Talk about spontaneous combustion!

Writing by firelight

This blog post by my former student Jenny Lundquist—author of Seeing Cinderella and the brand new Plastic Polly, both by Aladdin M!X—ties in beautifully both with the title of my blog, and with the title of my forthcoming book. [More about that tomorrow, I hope!]

I never would have thought of writing by firelight, and not just because I'd set the chimney on fire if I tried to use the tiny coal-burning fireplaces in my Victorian house. But since the power is always going out in the little town where I live, maybe I should try something like it. It seems like a wonderful way to tease yourself out of a stubborn block.

Thursday, April 11, 2013

Pollen blizzard!

Pollen blizzard! That's what we get instead of snow. And it's inspired an idea for a new dystopian novel. How about this?

In a world where pollen storms rage for months at a time, only the hardy few who had stockpiled Kleenex and Claritin survive.

There are some compensations, however. Look at this photo that I took on my iPhone of the wisteria in my neighbor's yard: lovely!

Monday, April 8, 2013

Free writing PDFs at www.nancybutts.com

At my website, www.nancybutts.com, I maintain an ever-growing library of articles about different aspects of the craft of writing a book. You can read them online, or download free PDF versions of them. As of 4.8.13, this is the current list, but I try to add a new article every week or so.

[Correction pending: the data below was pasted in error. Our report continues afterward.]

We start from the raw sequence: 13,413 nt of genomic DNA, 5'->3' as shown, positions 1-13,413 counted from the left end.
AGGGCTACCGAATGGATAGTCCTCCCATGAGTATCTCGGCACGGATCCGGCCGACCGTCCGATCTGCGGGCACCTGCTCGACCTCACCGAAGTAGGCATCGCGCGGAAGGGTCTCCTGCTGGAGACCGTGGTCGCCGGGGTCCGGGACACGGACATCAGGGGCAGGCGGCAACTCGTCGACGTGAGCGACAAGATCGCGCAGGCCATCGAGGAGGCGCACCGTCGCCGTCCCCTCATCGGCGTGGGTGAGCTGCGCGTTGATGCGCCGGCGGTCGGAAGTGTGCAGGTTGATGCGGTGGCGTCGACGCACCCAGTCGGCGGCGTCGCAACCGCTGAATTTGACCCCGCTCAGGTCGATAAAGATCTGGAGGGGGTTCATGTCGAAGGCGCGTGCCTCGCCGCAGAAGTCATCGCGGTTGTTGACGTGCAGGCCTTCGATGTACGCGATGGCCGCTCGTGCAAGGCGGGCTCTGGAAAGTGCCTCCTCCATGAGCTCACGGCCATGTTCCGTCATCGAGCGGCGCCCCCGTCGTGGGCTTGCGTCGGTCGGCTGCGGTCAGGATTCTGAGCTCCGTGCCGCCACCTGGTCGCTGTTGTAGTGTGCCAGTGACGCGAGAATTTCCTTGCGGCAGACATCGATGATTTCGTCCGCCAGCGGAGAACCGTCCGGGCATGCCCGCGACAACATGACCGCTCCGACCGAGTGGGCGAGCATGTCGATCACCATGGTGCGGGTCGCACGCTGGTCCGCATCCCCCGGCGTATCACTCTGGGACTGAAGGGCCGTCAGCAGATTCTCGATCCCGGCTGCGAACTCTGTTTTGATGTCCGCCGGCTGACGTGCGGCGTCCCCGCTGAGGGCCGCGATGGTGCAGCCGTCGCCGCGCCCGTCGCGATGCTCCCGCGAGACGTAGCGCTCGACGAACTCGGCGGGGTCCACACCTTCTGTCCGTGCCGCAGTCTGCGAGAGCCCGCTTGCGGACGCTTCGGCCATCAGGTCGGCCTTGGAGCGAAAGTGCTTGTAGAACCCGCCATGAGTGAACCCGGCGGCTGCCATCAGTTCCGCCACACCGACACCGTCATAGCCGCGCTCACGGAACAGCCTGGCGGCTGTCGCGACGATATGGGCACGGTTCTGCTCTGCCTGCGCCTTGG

I hope you will check the “Free wisdom” section of the website periodically for updates.

Pirate code disclaimer
Quick tips
Channeling your characters: an exercise in voice
The perils of preaching
Don’t let disaster set you back: backup!  

Cross-training: radical therapy for writer’s block
Proofread on your iPad or Kindle
Quotation addiction

"Eureka!" moment while reading Oliver Sacks

I took a break yesterday from endlessly proofing and revising the manuscript of my “secret project” and sat outside in the April sunshine to give myself a treat. In one sitting, I devoured Hallucinations, the latest book from neurologist Oliver Sacks, a writer who is one of the literary heroes whom I worship. I fell in love with sign language many years ago after reading his book, Seeing Voices. And I believe it was this book, salted away in the archives of my mind, that triggered the voice I heard one day in my car, telling me that the main character of a book on which I had been blocked for years was deaf. I give credit to Sacks for unlocking my first novel, Cheshire Moon, for me.

Every time I read one of his books, no matter what the topic, I find more inspiration. Yesterday, while reading Hallucinations, I came upon this passage on page 90.

“To live on a day to day basis is insufficient for human beings; we need to transcend, transport, escape; we need meaning, understanding, and explanation; we need to see overall patterns in our lives.”

And it was like discovering the Ba’al Shem Tov quote I keep elsewhere on my website all over again; it was as if Sacks had seen into my heart. Yes! Though my attempts at providing escape, meaning, or transcendence will always fall short, they are still what make the time I spend writing worthwhile.